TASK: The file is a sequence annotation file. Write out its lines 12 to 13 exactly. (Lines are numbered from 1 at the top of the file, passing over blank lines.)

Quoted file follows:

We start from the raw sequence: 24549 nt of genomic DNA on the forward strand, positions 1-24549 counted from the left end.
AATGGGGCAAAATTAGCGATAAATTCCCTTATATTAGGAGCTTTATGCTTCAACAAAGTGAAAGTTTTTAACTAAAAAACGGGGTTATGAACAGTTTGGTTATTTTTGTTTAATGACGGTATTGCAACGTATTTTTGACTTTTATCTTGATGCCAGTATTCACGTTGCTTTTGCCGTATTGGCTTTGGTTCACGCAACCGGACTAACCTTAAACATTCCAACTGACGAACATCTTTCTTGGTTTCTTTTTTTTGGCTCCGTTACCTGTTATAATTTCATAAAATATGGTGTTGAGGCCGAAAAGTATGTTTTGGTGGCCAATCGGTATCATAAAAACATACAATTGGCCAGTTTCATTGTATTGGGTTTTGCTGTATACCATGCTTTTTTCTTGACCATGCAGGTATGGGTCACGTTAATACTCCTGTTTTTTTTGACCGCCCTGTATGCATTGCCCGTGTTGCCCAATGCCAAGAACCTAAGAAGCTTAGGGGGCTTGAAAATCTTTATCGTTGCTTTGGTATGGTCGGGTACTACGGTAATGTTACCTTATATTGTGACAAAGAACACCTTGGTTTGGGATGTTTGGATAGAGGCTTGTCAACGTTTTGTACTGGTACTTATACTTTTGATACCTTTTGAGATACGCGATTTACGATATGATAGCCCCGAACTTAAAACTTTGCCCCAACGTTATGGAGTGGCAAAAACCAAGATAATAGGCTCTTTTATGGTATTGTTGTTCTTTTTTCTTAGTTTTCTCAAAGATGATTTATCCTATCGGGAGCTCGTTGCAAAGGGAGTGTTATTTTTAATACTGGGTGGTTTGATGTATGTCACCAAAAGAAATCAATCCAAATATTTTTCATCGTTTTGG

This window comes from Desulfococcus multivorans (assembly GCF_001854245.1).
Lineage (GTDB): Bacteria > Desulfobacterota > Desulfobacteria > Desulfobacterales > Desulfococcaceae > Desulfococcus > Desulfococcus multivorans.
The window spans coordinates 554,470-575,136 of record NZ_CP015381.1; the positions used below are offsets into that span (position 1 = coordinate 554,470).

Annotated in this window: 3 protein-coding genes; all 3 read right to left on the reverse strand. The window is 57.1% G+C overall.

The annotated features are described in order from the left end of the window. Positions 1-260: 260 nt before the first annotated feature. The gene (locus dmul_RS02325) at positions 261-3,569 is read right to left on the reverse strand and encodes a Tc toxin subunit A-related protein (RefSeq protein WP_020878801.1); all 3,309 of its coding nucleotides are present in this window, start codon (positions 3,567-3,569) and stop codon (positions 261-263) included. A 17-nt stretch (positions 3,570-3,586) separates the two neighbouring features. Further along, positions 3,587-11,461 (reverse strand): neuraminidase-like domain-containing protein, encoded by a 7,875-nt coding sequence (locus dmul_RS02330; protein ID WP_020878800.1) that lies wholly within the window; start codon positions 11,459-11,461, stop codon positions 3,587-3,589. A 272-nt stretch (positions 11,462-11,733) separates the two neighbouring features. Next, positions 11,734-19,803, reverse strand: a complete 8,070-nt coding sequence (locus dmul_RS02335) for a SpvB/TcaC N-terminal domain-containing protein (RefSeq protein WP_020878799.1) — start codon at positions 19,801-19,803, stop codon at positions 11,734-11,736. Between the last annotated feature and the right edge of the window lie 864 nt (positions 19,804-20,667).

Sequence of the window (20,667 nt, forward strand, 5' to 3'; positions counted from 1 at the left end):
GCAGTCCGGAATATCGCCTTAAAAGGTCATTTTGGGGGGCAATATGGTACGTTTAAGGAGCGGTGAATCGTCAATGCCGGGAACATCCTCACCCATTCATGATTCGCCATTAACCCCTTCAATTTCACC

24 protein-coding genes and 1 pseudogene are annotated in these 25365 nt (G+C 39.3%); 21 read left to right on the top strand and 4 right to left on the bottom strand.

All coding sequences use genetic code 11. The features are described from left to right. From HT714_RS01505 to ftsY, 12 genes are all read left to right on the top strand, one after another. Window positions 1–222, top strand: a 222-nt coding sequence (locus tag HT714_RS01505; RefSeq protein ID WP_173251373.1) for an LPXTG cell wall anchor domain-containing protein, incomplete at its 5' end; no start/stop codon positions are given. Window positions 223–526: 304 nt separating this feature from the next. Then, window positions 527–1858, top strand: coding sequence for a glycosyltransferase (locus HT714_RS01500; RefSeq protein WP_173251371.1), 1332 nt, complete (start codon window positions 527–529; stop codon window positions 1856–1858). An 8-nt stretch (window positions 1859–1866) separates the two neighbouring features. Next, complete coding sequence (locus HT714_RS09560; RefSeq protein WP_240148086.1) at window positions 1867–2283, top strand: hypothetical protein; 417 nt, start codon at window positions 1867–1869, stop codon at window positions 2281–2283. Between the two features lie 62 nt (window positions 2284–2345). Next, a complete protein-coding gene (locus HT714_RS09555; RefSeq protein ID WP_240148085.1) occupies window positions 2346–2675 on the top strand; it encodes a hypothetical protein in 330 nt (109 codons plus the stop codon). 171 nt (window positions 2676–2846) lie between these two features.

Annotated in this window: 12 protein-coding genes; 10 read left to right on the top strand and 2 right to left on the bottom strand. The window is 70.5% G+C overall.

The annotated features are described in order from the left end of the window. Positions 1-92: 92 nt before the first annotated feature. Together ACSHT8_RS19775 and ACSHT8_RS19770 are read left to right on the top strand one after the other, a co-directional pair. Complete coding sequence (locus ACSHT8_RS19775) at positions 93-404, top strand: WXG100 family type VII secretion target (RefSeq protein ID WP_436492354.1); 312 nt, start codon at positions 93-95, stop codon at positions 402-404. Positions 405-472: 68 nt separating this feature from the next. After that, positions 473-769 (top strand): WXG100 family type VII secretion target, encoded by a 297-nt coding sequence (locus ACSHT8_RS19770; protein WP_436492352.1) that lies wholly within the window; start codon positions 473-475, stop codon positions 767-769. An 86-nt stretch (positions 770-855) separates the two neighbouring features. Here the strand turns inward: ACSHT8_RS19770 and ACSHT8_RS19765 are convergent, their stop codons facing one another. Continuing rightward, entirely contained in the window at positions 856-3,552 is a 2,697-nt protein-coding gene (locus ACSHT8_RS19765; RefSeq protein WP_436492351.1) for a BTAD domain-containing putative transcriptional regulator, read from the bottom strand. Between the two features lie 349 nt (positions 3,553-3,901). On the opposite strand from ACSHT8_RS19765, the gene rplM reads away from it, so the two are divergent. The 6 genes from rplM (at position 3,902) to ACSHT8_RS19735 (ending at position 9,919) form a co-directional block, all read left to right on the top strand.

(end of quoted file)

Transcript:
Annotated in this window: 12 protein-coding genes; 10 read left to right on the top strand and 2 right to left on the bottom strand. The window is 70.5% G+C overall.

The annotated features are described in order from the left end of the window. Positions 1-92: 92 nt before the first annotated feature. Together ACSHT8_RS19775 and ACSHT8_RS19770 are read left to right on the top strand one after the other, a co-directional pair. Complete coding sequence (locus ACSHT8_RS19775) at positions 93-404, top strand: WXG100 family type VII secretion target (RefSeq protein ID WP_436492354.1); 312 nt, start codon at positions 93-95, stop codon at positions 402-404. Positions 405-472: 68 nt separating this feature from the next. After that, positions 473-769 (top strand): WXG100 family type VII secretion target, encoded by a 297-nt coding sequence (locus ACSHT8_RS19770; protein WP_436492352.1) that lies wholly within the window; start codon positions 473-475, stop codon positions 767-769. An 86-nt stretch (positions 770-855) separates the two neighbouring features. Here the strand turns inward: ACSHT8_RS19770 and ACSHT8_RS19765 are convergent, their stop codons facing one another. Continuing rightward, entirely contained in the window at positions 856-3,552 is a 2,697-nt protein-coding gene (locus ACSHT8_RS19765; RefSeq protein WP_436492351.1) for a BTAD domain-containing putative transcriptional regulator, read from the bottom strand. Between the two features lie 349 nt (positions 3,553-3,901). On the opposite strand from ACSHT8_RS19765, the gene rplM reads away from it, so the two are divergent. The 6 genes from rplM (at position 3,902) to ACSHT8_RS19735 (ending at position 9,919) form a co-directional block, all read left to right on the top strand.